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Surrey road safety campaign urges drivers to keep an eye out for cyclists

June highlighted as peak month of year for accidents to riders

A road safety campaign operated jointly by Surrey Police and Surrey County Council is urging all road users to try and be more considerate of others in a bid to reduce the number of accidents involving cyclists on the county’s roads.

The Drive SMART campaign says that 14 per cent of accidents involving injury to cyclists take place in June as more take to the roads, encouraged by warmer weather, reports Elmbridge Today.

Nearly one in five accidents take place during the morning rush hour between 7am and 9am and are most likely to happen within 1km of the rider’s home and in urban areas subject to 30mph speed limits.

The statistics were compiled following an analysis of accident data for the county between 2004 and 2008.

Dr Andrew Povey, leader of Surrey County Coucil, commented: “It’s likely June is the most dangerous month for cyclists because the warmer weather encourages more people to get on their bikes.

“Through our Drive SMART campaign we’re trying to persuade all road users to abandon their selfish behaviour and give more thought to each other.

“I would urge motorists to give cyclists enough time and space and I would ask those people riding a bike to make sure they obey the rules of the road.”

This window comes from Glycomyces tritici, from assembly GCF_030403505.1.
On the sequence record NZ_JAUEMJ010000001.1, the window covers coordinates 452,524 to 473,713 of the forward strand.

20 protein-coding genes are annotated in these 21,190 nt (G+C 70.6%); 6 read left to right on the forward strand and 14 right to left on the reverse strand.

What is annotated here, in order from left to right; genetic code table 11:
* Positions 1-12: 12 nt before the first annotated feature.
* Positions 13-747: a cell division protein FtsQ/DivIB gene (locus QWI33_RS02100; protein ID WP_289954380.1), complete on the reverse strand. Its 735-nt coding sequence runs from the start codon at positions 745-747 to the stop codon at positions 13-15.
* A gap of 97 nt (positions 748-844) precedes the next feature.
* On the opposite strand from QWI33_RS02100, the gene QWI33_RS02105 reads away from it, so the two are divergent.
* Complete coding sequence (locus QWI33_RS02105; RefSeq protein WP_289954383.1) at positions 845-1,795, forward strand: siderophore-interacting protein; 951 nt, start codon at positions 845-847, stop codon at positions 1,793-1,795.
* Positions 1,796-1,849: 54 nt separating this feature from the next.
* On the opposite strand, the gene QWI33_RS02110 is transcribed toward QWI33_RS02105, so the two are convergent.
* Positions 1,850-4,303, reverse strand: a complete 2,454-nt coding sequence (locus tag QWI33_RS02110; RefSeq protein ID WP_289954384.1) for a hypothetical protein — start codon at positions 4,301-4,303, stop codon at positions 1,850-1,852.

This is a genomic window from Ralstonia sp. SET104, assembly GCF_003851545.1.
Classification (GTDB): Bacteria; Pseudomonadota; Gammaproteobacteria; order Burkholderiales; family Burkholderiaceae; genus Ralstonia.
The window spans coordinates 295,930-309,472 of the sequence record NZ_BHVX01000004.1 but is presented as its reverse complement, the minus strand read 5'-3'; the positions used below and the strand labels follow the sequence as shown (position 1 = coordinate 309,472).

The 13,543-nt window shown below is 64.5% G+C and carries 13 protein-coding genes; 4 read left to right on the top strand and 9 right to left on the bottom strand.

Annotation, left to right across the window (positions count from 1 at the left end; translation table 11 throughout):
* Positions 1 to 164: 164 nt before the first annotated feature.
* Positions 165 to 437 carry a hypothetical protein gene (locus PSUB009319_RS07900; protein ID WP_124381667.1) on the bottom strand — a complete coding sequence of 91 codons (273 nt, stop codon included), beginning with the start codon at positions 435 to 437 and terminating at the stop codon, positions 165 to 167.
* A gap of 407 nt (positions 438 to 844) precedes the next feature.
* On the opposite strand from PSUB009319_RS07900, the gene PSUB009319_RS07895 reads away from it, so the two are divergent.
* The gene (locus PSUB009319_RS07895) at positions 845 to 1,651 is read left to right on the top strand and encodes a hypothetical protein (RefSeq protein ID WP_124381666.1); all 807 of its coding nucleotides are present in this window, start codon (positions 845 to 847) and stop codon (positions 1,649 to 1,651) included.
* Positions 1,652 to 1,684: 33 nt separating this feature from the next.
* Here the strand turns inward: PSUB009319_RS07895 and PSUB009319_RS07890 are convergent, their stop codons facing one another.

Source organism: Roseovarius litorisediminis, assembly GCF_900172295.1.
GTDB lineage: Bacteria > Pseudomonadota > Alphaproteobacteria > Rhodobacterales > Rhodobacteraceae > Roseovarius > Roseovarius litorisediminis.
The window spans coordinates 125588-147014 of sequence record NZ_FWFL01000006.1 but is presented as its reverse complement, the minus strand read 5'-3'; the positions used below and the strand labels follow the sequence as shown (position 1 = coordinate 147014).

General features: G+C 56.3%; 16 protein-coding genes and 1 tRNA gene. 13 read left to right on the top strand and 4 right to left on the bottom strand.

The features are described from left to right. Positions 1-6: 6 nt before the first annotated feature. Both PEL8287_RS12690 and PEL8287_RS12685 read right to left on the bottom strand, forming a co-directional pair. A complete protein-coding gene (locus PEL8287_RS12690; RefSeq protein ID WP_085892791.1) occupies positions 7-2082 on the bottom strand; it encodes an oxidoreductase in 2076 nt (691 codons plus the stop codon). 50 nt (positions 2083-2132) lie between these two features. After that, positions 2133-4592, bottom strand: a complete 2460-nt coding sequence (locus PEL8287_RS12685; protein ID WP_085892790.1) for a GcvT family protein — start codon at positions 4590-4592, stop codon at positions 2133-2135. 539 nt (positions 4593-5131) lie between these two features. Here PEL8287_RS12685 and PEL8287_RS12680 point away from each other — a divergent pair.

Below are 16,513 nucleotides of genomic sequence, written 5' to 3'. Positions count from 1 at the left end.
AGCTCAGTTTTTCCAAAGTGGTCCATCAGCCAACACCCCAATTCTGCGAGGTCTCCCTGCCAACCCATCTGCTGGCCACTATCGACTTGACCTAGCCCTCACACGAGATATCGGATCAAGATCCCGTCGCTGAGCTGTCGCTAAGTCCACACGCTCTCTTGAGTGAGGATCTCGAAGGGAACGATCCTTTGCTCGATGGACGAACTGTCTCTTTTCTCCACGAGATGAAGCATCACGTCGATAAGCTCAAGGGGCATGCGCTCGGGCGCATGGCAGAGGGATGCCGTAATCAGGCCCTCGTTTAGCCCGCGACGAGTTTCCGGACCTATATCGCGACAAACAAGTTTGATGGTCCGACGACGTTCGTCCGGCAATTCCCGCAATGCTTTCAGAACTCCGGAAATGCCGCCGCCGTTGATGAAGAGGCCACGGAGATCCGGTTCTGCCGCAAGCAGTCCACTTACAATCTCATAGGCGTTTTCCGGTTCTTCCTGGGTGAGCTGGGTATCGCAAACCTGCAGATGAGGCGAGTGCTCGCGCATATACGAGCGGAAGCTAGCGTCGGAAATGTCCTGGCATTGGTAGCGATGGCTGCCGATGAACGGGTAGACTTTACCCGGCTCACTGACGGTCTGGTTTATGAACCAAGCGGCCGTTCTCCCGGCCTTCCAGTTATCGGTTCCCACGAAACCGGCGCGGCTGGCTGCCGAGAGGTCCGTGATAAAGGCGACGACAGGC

Inspector Chris Colley said that cyclists needed to make sure they were aware of the Highway Code, but said they should also take other measures, none of them legal requirements, to ensure they remained safe while riding on the road.

Those include “being visible to other road users and pedestrians, wearing a helmet and using cycle lanes and advanced stop areas for cycles at traffic lights.”

The Drive Smart campaign “aims to tackle anti-social driving in Surrey to reduce road casualties and make the county's roads safer and less stressful for everyone.”

Simon joined as news editor in 2009 and is now the site’s community editor, acting as a link between the team producing the content and our readers. A law and languages graduate, published translator and former retail analyst, he has reported on issues as diverse as cycling-related court cases, anti-doping investigations, the latest developments in the bike industry and the sport’s biggest races. Now back in London full-time after 15 years living in Oxford and Cambridge, he loves cycling along the Thames but misses having his former riding buddy, Elodie the miniature schnauzer, in the basket in front of him.

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